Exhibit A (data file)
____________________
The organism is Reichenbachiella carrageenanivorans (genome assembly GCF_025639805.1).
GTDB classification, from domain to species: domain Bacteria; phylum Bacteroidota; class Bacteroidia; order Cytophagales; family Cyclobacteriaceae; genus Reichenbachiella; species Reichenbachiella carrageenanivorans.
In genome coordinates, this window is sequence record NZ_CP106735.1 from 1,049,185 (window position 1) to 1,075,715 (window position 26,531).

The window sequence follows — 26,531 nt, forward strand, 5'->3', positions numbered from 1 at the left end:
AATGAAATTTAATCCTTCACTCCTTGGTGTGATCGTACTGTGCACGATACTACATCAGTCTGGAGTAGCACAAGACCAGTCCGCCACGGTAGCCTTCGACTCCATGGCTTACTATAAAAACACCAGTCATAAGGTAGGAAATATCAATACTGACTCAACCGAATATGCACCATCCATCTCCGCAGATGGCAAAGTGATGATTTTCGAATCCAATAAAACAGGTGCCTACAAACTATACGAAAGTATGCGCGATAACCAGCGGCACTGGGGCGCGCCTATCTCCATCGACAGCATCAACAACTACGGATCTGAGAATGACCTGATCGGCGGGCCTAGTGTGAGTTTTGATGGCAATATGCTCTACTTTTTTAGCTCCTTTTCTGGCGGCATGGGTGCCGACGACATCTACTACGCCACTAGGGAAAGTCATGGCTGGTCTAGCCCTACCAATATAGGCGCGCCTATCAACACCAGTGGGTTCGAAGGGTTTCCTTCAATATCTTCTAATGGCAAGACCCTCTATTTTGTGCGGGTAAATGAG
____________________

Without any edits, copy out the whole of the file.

The organism is Reichenbachiella carrageenanivorans (genome assembly GCF_025639805.1).
GTDB classification, from domain to species: domain Bacteria; phylum Bacteroidota; class Bacteroidia; order Cytophagales; family Cyclobacteriaceae; genus Reichenbachiella; species Reichenbachiella carrageenanivorans.
In genome coordinates, this window is sequence record NZ_CP106735.1 from 1,049,185 (window position 1) to 1,075,715 (window position 26,531).

The window sequence follows — 26,531 nt, forward strand, 5'->3', positions numbered from 1 at the left end:
AATGAAATTTAATCCTTCACTCCTTGGTGTGATCGTACTGTGCACGATACTACATCAGTCTGGAGTAGCACAAGACCAGTCCGCCACGGTAGCCTTCGACTCCATGGCTTACTATAAAAACACCAGTCATAAGGTAGGAAATATCAATACTGACTCAACCGAATATGCACCATCCATCTCCGCAGATGGCAAAGTGATGATTTTCGAATCCAATAAAACAGGTGCCTACAAACTATACGAAAGTATGCGCGATAACCAGCGGCACTGGGGCGCGCCTATCTCCATCGACAGCATCAACAACTACGGATCTGAGAATGACCTGATCGGCGGGCCTAGTGTGAGTTTTGATGGCAATATGCTCTACTTTTTTAGCTCCTTTTCTGGCGGCATGGGTGCCGACGACATCTACTACGCCACTAGGGAAAGTCATGGCTGGTCTAGCCCTACCAATATAGGCGCGCCTATCAACACCAGTGGGTTCGAAGGGTTTCCTTCAATATCTTCTAATGGCAAGACCCTCTATTTTGTGCGGGTAAATGAG